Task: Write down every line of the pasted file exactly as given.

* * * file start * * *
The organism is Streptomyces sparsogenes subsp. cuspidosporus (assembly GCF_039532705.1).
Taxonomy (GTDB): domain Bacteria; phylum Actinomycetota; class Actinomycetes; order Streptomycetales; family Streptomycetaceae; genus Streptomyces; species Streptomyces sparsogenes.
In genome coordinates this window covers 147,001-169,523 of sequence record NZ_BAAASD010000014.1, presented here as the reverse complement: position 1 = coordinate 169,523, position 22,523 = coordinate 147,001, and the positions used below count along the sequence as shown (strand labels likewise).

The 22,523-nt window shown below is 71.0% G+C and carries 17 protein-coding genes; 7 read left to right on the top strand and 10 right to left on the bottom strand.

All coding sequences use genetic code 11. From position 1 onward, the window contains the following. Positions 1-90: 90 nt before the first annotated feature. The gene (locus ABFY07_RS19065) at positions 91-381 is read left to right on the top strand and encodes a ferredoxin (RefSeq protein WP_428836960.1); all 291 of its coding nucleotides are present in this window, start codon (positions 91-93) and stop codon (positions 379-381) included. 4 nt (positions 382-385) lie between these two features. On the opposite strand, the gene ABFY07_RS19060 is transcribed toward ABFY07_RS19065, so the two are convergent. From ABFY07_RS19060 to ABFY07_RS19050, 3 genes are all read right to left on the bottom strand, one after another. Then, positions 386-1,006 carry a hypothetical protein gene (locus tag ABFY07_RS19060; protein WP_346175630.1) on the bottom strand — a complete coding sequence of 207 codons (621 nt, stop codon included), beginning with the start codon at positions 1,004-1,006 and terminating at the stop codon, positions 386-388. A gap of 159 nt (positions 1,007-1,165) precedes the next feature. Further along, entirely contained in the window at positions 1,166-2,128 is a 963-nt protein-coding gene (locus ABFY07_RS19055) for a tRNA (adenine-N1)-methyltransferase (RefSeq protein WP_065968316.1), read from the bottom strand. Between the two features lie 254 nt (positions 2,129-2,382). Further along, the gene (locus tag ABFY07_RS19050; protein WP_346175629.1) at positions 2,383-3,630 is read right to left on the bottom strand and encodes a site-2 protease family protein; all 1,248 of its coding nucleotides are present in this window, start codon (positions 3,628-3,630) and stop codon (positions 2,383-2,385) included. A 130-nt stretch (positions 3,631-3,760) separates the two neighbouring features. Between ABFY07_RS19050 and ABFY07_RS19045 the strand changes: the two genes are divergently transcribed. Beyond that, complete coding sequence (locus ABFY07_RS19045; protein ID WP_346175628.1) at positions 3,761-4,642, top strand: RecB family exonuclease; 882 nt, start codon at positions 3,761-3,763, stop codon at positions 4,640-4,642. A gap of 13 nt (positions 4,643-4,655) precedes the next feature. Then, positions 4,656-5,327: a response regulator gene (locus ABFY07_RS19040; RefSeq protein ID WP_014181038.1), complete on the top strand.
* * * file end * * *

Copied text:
The organism is Streptomyces sparsogenes subsp. cuspidosporus (assembly GCF_039532705.1).
Taxonomy (GTDB): domain Bacteria; phylum Actinomycetota; class Actinomycetes; order Streptomycetales; family Streptomycetaceae; genus Streptomyces; species Streptomyces sparsogenes.
In genome coordinates this window covers 147,001-169,523 of sequence record NZ_BAAASD010000014.1, presented here as the reverse complement: position 1 = coordinate 169,523, position 22,523 = coordinate 147,001, and the positions used below count along the sequence as shown (strand labels likewise).

The 22,523-nt window shown below is 71.0% G+C and carries 17 protein-coding genes; 7 read left to right on the top strand and 10 right to left on the bottom strand.

All coding sequences use genetic code 11. From position 1 onward, the window contains the following. Positions 1-90: 90 nt before the first annotated feature. The gene (locus ABFY07_RS19065) at positions 91-381 is read left to right on the top strand and encodes a ferredoxin (RefSeq protein WP_428836960.1); all 291 of its coding nucleotides are present in this window, start codon (positions 91-93) and stop codon (positions 379-381) included. 4 nt (positions 382-385) lie between these two features. On the opposite strand, the gene ABFY07_RS19060 is transcribed toward ABFY07_RS19065, so the two are convergent. From ABFY07_RS19060 to ABFY07_RS19050, 3 genes are all read right to left on the bottom strand, one after another. Then, positions 386-1,006 carry a hypothetical protein gene (locus tag ABFY07_RS19060; protein WP_346175630.1) on the bottom strand — a complete coding sequence of 207 codons (621 nt, stop codon included), beginning with the start codon at positions 1,004-1,006 and terminating at the stop codon, positions 386-388. A gap of 159 nt (positions 1,007-1,165) precedes the next feature. Further along, entirely contained in the window at positions 1,166-2,128 is a 963-nt protein-coding gene (locus ABFY07_RS19055) for a tRNA (adenine-N1)-methyltransferase (RefSeq protein WP_065968316.1), read from the bottom strand. Between the two features lie 254 nt (positions 2,129-2,382). Further along, the gene (locus tag ABFY07_RS19050; protein WP_346175629.1) at positions 2,383-3,630 is read right to left on the bottom strand and encodes a site-2 protease family protein; all 1,248 of its coding nucleotides are present in this window, start codon (positions 3,628-3,630) and stop codon (positions 2,383-2,385) included. A 130-nt stretch (positions 3,631-3,760) separates the two neighbouring features. Between ABFY07_RS19050 and ABFY07_RS19045 the strand changes: the two genes are divergently transcribed. Beyond that, complete coding sequence (locus ABFY07_RS19045; protein ID WP_346175628.1) at positions 3,761-4,642, top strand: RecB family exonuclease; 882 nt, start codon at positions 3,761-3,763, stop codon at positions 4,640-4,642. A gap of 13 nt (positions 4,643-4,655) precedes the next feature. Then, positions 4,656-5,327: a response regulator gene (locus ABFY07_RS19040; RefSeq protein ID WP_014181038.1), complete on the top strand.